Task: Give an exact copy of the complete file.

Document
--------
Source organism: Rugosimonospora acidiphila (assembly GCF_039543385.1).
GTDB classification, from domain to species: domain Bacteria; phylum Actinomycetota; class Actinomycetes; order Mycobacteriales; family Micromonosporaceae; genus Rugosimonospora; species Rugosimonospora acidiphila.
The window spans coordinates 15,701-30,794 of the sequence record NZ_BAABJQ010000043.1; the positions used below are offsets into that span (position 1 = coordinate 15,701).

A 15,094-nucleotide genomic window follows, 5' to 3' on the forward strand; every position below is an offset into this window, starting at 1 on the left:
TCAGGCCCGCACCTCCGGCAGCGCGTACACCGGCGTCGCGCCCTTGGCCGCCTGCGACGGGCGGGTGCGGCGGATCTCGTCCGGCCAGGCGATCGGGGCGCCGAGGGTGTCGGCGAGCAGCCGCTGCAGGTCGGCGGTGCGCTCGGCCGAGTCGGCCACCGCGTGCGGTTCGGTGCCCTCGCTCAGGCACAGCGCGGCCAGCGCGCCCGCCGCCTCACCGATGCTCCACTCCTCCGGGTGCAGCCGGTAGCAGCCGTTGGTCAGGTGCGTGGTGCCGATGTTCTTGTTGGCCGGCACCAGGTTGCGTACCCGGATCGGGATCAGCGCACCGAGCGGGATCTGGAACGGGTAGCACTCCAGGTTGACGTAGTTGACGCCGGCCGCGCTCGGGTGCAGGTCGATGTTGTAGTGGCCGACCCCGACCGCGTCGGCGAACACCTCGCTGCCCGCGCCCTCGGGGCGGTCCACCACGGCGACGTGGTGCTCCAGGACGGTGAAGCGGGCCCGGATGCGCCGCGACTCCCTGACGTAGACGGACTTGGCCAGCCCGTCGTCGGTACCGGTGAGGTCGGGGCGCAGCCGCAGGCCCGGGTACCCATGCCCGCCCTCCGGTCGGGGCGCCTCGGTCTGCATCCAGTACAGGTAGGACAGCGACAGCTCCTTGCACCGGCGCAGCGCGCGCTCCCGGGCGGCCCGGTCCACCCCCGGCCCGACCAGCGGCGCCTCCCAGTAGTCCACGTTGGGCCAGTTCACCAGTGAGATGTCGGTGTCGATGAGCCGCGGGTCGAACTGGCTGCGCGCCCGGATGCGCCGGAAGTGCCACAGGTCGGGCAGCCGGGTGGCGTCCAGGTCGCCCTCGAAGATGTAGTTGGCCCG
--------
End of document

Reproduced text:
Source organism: Rugosimonospora acidiphila (assembly GCF_039543385.1).
GTDB classification, from domain to species: domain Bacteria; phylum Actinomycetota; class Actinomycetes; order Mycobacteriales; family Micromonosporaceae; genus Rugosimonospora; species Rugosimonospora acidiphila.
The window spans coordinates 15,701-30,794 of the sequence record NZ_BAABJQ010000043.1; the positions used below are offsets into that span (position 1 = coordinate 15,701).

A 15,094-nucleotide genomic window follows, 5' to 3' on the forward strand; every position below is an offset into this window, starting at 1 on the left:
TCAGGCCCGCACCTCCGGCAGCGCGTACACCGGCGTCGCGCCCTTGGCCGCCTGCGACGGGCGGGTGCGGCGGATCTCGTCCGGCCAGGCGATCGGGGCGCCGAGGGTGTCGGCGAGCAGCCGCTGCAGGTCGGCGGTGCGCTCGGCCGAGTCGGCCACCGCGTGCGGTTCGGTGCCCTCGCTCAGGCACAGCGCGGCCAGCGCGCCCGCCGCCTCACCGATGCTCCACTCCTCCGGGTGCAGCCGGTAGCAGCCGTTGGTCAGGTGCGTGGTGCCGATGTTCTTGTTGGCCGGCACCAGGTTGCGTACCCGGATCGGGATCAGCGCACCGAGCGGGATCTGGAACGGGTAGCACTCCAGGTTGACGTAGTTGACGCCGGCCGCGCTCGGGTGCAGGTCGATGTTGTAGTGGCCGACCCCGACCGCGTCGGCGAACACCTCGCTGCCCGCGCCCTCGGGGCGGTCCACCACGGCGACGTGGTGCTCCAGGACGGTGAAGCGGGCCCGGATGCGCCGCGACTCCCTGACGTAGACGGACTTGGCCAGCCCGTCGTCGGTACCGGTGAGGTCGGGGCGCAGCCGCAGGCCCGGGTACCCATGCCCGCCCTCCGGTCGGGGCGCCTCGGTCTGCATCCAGTACAGGTAGGACAGCGACAGCTCCTTGCACCGGCGCAGCGCGCGCTCCCGGGCGGCCCGGTCCACCCCCGGCCCGACCAGCGGCGCCTCCCAGTAGTCCACGTTGGGCCAGTTCACCAGTGAGATGTCGGTGTCGATGAGCCGCGGGTCGAACTGGCTGCGCGCCCGGATGCGCCGGAAGTGCCACAGGTCGGGCAGCCGGGTGGCGTCCAGGTCGCCCTCGAAGATGTAGTTGGCCCG